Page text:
A Chicago police officer outside City Hall in December 2015 Credit: Scott Olson/Getty Images

A new app that’s billing itself as a “Yelp for cops” won $4,000 in seed funding at South Side Pitch last week and is preparing to launch in Chicago in December. And while some people are worried about a for-profit company acting as a middleman for police misconduct data and privatizing information of crucial importance to the public, many police transparency advocates are welcoming the new platform.

Excuse Me Officer, or XMO, will allow users to write reviews of interactions they’ve had with police officers—both good and bad. The app will also allow users to rate their police districts on a scale of one to five. Geo-tagged reviews will then be displayed on a map of the city, along with user-generated videos. Since victims of police violence are rarely able to make recordings themselves, and those recording might not even know the victim, the app will automatically match up reports and videos geotagged in the same location. 

The app will also allow users to rate their police districts on a scale of one to five.

“What Worldstar Hip Hop was for fight videos, we’re trying to become for police interactions,” says XMO’s creator, Channing Harris.

The XMO app will also provide users with push notifications and alerts about trends in their communities, if there’s been an increase in a certain type of misconduct allegation, for example, or if negative police activity is allegedly on the rise on a particular block.

Harris, who’s African-American and grew up on the near west side, says he didn’t dive into this as an anti-police project. His mother works for the Elgin Police Department, and he “was raised knowing that cops are great,” he says. But his best friend was beaten so badly by an off-duty officer in 2015, Harris says, that her appendix ruptured. That incident, and the rise in video documentation of police brutality, stirred his consciousness and spurred him to act.

Harris began XMO as a Facebook page to aggregate officer complaints. The idea for the app came when he saw many people posting stories of good deeds done by cops as well.

“We wanted to make sure [the app] was a transparent platform that allowed you to rate everything that’s happening,” Harris explains.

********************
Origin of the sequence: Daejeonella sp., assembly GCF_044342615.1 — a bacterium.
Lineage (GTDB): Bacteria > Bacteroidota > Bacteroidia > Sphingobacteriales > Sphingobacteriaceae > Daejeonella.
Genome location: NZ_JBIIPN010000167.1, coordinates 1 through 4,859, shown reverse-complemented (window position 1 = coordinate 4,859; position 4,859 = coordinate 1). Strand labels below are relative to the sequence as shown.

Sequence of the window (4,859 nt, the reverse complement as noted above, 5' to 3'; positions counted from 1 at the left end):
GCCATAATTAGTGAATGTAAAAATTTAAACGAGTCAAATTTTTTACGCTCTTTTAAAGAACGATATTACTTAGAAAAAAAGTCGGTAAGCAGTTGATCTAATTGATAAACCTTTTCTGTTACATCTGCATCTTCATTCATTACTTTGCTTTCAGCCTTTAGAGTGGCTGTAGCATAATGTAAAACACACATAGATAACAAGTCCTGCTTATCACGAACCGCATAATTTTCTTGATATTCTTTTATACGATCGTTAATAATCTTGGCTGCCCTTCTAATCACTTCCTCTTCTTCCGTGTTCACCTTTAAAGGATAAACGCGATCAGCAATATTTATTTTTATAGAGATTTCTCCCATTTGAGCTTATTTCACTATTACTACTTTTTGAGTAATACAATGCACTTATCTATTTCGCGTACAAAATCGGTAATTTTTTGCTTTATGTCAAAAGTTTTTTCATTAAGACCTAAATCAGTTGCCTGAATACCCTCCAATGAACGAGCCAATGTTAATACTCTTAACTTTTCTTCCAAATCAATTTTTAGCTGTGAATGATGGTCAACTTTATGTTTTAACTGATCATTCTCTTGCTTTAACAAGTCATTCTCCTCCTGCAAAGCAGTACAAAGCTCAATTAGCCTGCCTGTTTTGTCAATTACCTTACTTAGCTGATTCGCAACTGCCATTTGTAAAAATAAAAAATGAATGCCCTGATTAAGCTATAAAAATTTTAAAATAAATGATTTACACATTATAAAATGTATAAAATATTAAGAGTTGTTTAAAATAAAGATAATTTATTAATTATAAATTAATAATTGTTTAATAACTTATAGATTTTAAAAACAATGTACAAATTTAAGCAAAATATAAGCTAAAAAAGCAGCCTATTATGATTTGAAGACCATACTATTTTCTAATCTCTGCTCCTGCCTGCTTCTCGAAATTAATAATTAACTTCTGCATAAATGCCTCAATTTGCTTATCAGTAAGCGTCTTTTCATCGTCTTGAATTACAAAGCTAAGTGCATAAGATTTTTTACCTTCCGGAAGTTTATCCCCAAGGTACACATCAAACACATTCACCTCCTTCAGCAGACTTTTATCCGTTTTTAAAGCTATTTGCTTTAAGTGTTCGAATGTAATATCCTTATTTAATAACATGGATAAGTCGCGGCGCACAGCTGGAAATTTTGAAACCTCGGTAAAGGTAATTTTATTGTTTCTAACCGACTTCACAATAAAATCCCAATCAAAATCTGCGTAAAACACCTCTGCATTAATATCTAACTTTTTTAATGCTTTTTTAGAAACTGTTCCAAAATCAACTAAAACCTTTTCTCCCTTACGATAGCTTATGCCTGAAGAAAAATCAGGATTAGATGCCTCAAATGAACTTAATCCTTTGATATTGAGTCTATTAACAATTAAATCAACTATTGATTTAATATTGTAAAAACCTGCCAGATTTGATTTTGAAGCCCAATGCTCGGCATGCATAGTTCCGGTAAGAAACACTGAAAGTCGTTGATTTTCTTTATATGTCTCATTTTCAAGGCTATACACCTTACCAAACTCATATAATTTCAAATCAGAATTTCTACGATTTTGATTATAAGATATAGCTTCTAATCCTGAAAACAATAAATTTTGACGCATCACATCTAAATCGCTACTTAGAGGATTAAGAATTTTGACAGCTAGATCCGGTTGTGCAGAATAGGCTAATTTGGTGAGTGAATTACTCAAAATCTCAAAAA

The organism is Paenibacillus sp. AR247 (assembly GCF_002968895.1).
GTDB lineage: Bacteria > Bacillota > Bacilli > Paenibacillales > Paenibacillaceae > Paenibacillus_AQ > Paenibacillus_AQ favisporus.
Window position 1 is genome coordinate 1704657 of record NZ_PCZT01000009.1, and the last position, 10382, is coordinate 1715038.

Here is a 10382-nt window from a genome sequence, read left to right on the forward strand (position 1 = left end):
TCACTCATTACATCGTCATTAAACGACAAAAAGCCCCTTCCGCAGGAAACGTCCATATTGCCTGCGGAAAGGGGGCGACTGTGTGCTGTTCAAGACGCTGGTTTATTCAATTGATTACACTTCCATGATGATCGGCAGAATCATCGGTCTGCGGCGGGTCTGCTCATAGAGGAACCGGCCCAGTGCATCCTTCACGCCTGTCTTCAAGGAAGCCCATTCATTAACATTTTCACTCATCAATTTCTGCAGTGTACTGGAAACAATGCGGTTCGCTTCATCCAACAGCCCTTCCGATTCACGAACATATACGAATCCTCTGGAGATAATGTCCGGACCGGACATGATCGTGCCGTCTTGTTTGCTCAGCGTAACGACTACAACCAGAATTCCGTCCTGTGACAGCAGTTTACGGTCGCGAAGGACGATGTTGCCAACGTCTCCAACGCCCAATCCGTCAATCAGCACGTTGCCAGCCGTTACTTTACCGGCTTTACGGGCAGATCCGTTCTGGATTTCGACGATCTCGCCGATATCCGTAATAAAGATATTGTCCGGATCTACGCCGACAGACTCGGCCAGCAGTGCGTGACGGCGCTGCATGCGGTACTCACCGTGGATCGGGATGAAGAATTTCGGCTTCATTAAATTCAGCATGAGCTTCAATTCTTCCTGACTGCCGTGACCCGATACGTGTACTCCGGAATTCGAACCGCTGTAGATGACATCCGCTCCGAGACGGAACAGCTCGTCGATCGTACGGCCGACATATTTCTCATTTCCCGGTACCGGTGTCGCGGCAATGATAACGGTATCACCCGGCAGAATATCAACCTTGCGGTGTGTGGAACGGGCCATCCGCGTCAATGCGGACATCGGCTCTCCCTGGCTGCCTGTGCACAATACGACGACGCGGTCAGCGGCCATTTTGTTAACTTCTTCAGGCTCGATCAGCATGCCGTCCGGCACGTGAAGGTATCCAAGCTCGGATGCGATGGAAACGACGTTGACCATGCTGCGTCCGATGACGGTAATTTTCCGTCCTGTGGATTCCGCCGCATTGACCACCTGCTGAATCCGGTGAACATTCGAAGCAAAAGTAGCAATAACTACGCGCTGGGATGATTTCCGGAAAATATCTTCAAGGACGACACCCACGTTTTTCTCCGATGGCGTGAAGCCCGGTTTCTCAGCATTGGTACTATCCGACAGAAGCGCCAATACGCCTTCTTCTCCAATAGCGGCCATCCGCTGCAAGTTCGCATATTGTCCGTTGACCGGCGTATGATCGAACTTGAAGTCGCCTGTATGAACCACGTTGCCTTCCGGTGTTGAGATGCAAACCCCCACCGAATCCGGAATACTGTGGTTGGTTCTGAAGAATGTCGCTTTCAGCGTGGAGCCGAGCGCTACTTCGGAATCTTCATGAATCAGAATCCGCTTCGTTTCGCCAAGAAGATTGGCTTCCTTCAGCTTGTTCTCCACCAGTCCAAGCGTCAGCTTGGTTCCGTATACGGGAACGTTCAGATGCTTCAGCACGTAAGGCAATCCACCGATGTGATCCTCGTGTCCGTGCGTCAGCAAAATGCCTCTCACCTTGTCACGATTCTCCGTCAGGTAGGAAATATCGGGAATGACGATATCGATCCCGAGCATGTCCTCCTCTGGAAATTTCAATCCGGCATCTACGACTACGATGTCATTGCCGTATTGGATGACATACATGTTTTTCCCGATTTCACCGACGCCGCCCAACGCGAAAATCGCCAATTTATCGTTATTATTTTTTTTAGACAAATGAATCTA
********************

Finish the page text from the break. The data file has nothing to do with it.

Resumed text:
While users can review their interactions with cops and provide information including the officers’ badge numbers, officers’ names won’t be attached to reviews and badge numbers won’t be visible to other users—only to the XMO developers.

This would seem to make XMO’s approach to reviews strangely unhelpful, akin to saying, “There’s a terrible restaurant in Logan Square,” without saying which one it is.

But Harris worries that releasing officers’ names or badge numbers to the public could lead to unfair targeting or vilification of officers based on unproved allegations. “It’s a safety issue for the police officers,” he explains. “We still have to care about people’s privacy, because these are just accusations.”

Instead, he argues, the app will offer something more valuable than a mere record of an interaction with a cop: It will show where negative interactions are concentrated. Just as epidemiologists search for the source of a disease outbreak, Harris argues, XMO will show which police districts are home to a rash of abuse complaints. This is important to engender reform, Harris says, because protesting individual officers isn’t an effective way to change police culture. 

“If you really want to rally up, you can rally up against the district,” he says. “If the alderman doesn’t care if the police have a 1.2 rating in your area, that’s why you need to start caring about who your alderman is.”

Efforts to create a “Yelp for cops” in other cities have been made before. In 2014, after the shooting of Michael Brown, a family team of teen developers in Georgia created the Five-O app, which offered a similar reviewing system. But with only a few hundred downloads in the app store, the idea doesn’t seem to have taken off. Meanwhile, the ACLU launched an app for collecting police conduct videos last month; ACLU branches in 18 states are offering the app so far, but Illinois isn’t yet one of them.

But in addition to Harris’s social mission, there’s also a profit motive at work. Although the app is free, following in Yelp’s footsteps, the user content it collects will be proprietary. And XMO will charge for custom data analysis for public- and private-sector clients, charging between a few hundred and a few thousand dollars, depending on the size and needs of the institution, Harris says.

He plans to donate some of the company’s profits to charity. Namely, having discovered the mental health benefits of practicing yoga, Harris envisions providing free yoga instruction to people in high-crime neighborhoods.